Bracing for attack

Bracing for attack
(Jason Salsman/Multimedia Producer) The National Johnson O’ Malley Conference, “The Spirit of JOM,” was held April 9-11 at River Spirit Casino Resort in Tulsa, Oklahoma.

Jason Salsman/Multimedia Producer

National JOM Association holds annual conference at River Spirit

 

 

TULSA, Oklahoma — Indian education is under attack.

That was the grim, albeit honest, assessment Ahniwake Rose gave when addressing the crowd gathered at the River Spirit Casino Resort for the National Johnson O’ Malley Association’s annual conference April 9-11.

Rose, a citizen of the Cherokee Nation with Muscogee (Creek) lineage, is the executive director of the National Indian Education Association.

“Native people really need to be advocating right now, especially around education,” Rose said. “We’re looking at really being under attack on two fronts. We are seeing decreases in the (Bureau of Indian Education) budget in a way that we have not seen at least in the past decade.”

Rose added she is “incredibly concerned” about a move to voucher the BIE school systems. There are conversations taking place in Washington, D.C. now that could possibly shift impact aid and BIE schools to working under a voucher system.

Rose believes such a move would be a fatal blow.

“It would decimate our schools and is a complete eradication of the trust responsibility,” Rose said.

Former U.S. Congressman J.C. Watts, whose company Watts Partners has lobbied for JOM at the federal level for years, gave the keynote address April 10 and spoke of his upbringing and how it helped him understand how vital JOM funding is.

“When you talk the Native American community to J.C. Watts, it’s about relationships,” Watts said.

Watts grew up in Eufaula and mentioned his love and admiration for what his coach, Mvskoke Hall of Famer Perry Anderson, meant to his life. Watts also grew up with Muscogee (Creek) Nation Principal Chief James Floyd and MCN Secretary of Education Greg Anderson.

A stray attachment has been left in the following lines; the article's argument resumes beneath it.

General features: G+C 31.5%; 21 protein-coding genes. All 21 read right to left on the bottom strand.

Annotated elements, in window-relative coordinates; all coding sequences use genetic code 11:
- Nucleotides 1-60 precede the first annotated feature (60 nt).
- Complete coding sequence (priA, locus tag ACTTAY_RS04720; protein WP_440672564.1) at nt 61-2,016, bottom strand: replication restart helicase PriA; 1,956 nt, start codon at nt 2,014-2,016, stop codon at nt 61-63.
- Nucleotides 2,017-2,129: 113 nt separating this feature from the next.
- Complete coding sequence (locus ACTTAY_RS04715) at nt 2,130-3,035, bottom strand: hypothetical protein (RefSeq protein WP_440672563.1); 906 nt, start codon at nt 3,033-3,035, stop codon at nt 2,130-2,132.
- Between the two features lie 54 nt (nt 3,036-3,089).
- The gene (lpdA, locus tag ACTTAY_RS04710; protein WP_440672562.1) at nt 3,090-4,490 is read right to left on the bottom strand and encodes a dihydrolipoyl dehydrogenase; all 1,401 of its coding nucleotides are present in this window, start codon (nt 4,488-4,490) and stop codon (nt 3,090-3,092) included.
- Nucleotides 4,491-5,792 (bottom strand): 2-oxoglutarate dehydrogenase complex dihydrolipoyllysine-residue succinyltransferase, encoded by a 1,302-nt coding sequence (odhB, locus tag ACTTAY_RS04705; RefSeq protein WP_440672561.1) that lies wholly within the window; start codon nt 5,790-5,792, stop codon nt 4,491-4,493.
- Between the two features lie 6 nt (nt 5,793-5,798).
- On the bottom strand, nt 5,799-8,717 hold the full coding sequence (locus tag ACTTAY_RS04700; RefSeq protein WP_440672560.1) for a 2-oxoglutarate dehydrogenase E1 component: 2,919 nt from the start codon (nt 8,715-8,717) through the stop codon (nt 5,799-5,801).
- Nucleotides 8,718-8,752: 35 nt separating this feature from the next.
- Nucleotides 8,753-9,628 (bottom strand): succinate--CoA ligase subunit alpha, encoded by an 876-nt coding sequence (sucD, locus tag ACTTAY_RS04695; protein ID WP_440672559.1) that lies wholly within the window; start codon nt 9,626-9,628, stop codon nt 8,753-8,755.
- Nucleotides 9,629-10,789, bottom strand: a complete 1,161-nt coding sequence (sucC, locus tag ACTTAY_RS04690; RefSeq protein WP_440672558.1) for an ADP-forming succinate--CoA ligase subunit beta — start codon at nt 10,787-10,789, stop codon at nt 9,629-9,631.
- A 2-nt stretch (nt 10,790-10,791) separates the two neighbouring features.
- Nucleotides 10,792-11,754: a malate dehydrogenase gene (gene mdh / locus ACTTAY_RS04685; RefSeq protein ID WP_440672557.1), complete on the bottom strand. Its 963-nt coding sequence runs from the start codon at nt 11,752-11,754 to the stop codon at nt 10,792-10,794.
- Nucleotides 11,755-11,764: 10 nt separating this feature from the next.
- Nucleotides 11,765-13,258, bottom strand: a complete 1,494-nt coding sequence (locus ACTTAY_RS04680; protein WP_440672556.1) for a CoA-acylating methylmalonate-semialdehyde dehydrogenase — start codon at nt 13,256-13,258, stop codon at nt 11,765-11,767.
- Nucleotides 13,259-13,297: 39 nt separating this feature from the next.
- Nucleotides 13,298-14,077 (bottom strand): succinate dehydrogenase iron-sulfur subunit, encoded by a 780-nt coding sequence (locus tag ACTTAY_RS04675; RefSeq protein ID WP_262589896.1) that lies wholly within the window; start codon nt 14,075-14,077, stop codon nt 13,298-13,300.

“It is somewhat ironic that we’re all connected now through JOM. But at the same time there was a connection long before any of us knew what JOM was,” Watts said. “The older I got the more blessed I realized I was to be able to experience different cultures, but same values.”

Both Rose and Watts noted the coincidence of this year’s NJOMA Conference landing in Tulsa during a teacher walkout in response to inadequate education funding that has dominated state and nationwide headlines.

Rose said this week NIEA released a statement in support of Oklahoma teachers and their actions.

“When you look at budget cuts within a state, it’s Indian students that are going to be impacted the most,” Rose said. “NIEA is very much in favor of making sure our schools are funded how they are supposed to be and that teachers receive the much-needed critical funding that they need because our students deserve nothing better than schools and teachers that are performing at a level that they are supposed to be.”

Watts said issues such as the one currently facing the state only magnify the value of JOM.

“JOM is an effort that augments public school funding,” Watts said. “At an interesting time in Oklahoma, JOM is still chugging along supplementing public school funding.”

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